[Previously posted on the Langely Harper blog]
One of the books on our summer reading list was Carla Harris’ Strategize to Win. After months of reading workplace help and self-help books from Ariana Huffington, Sheryl Sandberg, and a myriad of other white female corporate leaders’ take on work-life fit, it was refreshing to read (or at least place on our reading list) a book by an African-American woman who climbed through the corporate America obstacle course to become a vice chairman/managing director at Morgan Stanley.
One of the things that Harris has discussed in her previous work and trumpeted in her speeches is the need for women to have three types of key people in her career corner: an advisor, a mentor, and a sponsor.
These three terms are bandied about in most business, academic, and social setting. In the academic literature, mentoring is a broad concept that includes sponsorship. As Tindall noted in a previous blog , “sponsorship is a deeper, intense, and targeted cycle of grooming and promotion. The mentor (the senior level person) is valuable to someone’s career progress because he or she provides upward mobility, visibility, and support to their proteges as well as fights to get someone promoted.”
Harris clarified her stance on mentors and sponsors in a New York magazine article, titled It Takes More Than a Mentor to Win at Work:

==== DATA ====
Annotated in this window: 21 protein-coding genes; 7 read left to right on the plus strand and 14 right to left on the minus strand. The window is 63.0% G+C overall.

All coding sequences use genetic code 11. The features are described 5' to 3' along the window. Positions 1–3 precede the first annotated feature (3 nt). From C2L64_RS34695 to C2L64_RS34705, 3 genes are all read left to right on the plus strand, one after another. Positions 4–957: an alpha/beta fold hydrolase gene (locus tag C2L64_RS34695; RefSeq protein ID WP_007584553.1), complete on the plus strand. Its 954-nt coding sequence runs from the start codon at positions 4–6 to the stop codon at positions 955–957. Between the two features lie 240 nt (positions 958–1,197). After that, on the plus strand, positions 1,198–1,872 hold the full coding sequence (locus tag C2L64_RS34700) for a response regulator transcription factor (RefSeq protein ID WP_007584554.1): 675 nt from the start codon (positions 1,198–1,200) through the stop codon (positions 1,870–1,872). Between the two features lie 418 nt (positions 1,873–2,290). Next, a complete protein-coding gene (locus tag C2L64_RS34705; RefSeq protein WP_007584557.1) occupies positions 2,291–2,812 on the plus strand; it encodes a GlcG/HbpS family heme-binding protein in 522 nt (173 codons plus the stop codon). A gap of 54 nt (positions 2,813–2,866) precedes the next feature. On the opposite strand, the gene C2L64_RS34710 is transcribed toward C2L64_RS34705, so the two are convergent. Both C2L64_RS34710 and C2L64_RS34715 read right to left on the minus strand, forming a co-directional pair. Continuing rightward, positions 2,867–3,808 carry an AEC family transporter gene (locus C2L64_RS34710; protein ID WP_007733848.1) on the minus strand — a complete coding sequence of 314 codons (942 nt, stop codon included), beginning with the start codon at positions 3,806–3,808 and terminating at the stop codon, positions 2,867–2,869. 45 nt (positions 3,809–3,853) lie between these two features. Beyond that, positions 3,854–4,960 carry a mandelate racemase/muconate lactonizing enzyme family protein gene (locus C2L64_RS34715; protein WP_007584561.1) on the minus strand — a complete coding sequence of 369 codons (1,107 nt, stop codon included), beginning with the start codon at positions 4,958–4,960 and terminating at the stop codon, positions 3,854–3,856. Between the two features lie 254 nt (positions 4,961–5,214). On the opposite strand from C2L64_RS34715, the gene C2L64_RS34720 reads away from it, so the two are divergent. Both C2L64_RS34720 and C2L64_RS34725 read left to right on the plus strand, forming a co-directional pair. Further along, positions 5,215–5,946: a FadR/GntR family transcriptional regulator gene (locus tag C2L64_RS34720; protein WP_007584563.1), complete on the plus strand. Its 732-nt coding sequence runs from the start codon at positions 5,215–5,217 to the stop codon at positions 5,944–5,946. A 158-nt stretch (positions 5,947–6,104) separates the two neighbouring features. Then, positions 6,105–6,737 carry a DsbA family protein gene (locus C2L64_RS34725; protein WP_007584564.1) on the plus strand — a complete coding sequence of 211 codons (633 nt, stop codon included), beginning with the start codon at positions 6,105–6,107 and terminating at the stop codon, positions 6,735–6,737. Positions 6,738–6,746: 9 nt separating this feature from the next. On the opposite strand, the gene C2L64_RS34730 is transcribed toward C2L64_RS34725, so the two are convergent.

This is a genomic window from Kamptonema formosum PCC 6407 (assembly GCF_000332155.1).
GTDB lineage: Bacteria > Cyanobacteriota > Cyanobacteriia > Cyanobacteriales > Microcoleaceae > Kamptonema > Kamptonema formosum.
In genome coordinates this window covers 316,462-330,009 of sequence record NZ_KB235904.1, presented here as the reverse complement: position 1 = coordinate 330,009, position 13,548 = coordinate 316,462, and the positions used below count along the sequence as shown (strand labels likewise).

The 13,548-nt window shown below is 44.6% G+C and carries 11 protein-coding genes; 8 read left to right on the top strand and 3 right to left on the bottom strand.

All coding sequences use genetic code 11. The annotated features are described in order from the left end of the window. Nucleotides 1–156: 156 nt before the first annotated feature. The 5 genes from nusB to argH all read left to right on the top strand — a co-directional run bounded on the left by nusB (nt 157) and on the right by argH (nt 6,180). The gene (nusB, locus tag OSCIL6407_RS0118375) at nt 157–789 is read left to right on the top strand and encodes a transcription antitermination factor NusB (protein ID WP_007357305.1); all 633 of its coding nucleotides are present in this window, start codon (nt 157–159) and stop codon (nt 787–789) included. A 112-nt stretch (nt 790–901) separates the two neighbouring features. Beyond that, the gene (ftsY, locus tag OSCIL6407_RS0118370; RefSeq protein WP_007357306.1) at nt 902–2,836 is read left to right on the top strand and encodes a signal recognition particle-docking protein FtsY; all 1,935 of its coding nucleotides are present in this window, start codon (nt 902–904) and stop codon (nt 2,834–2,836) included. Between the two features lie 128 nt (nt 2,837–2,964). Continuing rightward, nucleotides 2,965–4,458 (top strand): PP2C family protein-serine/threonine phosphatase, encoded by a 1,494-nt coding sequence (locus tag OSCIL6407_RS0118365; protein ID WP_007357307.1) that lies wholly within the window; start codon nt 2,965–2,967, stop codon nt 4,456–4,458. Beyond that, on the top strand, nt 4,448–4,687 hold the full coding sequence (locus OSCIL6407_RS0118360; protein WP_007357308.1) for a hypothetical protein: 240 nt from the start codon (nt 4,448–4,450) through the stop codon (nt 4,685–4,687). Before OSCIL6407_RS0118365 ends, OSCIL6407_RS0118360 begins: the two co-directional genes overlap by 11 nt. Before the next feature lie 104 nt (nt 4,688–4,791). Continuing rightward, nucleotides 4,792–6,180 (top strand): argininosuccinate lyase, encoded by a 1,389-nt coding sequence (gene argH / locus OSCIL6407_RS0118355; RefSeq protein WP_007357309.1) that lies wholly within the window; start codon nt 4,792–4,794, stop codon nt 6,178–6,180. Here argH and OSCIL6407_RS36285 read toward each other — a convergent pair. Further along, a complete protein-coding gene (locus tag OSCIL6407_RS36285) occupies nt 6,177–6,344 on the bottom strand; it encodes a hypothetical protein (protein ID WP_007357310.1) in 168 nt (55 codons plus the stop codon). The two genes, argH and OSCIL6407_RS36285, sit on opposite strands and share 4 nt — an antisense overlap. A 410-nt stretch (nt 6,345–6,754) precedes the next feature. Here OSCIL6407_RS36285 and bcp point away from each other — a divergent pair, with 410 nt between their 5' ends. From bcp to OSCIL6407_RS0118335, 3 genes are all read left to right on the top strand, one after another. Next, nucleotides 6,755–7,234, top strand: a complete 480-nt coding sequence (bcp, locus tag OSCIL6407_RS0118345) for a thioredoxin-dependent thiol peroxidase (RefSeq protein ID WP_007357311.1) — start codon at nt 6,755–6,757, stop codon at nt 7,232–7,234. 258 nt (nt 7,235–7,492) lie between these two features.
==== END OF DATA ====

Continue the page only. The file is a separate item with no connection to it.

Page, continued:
“A mentor’s job is to give you advice that is tailored specifically to you and to your career aspirations. They do not need to be within your organization, nor do they need to look like you. But they must understand your context. Some of my best mentors have been peers. Frankly, you can survive a very long time in your career without a mentor. But you will not ascend in any organization without a sponsor. A sponsor is the person who, behind closed doors, will argue passionately on your behalf as to why you should get the great promotion, why you should get the outstanding bonus, why you should get that next-stretch opportunity.”
Academic research has validated up this idea of sponsorship. In a 2011 Harvard Business Review podcast and in a 2011 HBR article, Hermina Ibarra found that many of the corporate mentoring programs did not produce their intended effects. Rather than seeing a substantial increase in women being promoted in the higher echelons of the corporate hierarchy, women stagnated and suffered from being “mentored to death.”
This subtle yet distinct difference matters both to women who are aiming to climb the ladder and to those in management who are crafting the programs and building the mentoring relationships with those women. For those women aiming to rise in their careers, here are some questions for you: who in your network can you pinpoint as a mentor, sponsor, or advisor (a person who can be a resource about day-to-day tactical issues or concerns in your current position).
What roles are missing in your current network, and who could fill them? What mentoring and sponsorship relationships have you seen among your peers? Identify the traits and characteristics in those and search for mentors and sponsors who can provide those things for you. For those in corporate America who are helping to support women, here are some questions for you: What have been your experiences with mentoring? Do you want to replicate those relationships with others? What is happening with your women, especially women of color, after their entry into the organization? Are they leaving? Identify the reasons why they are leaving and what supports they need to continue in the organization.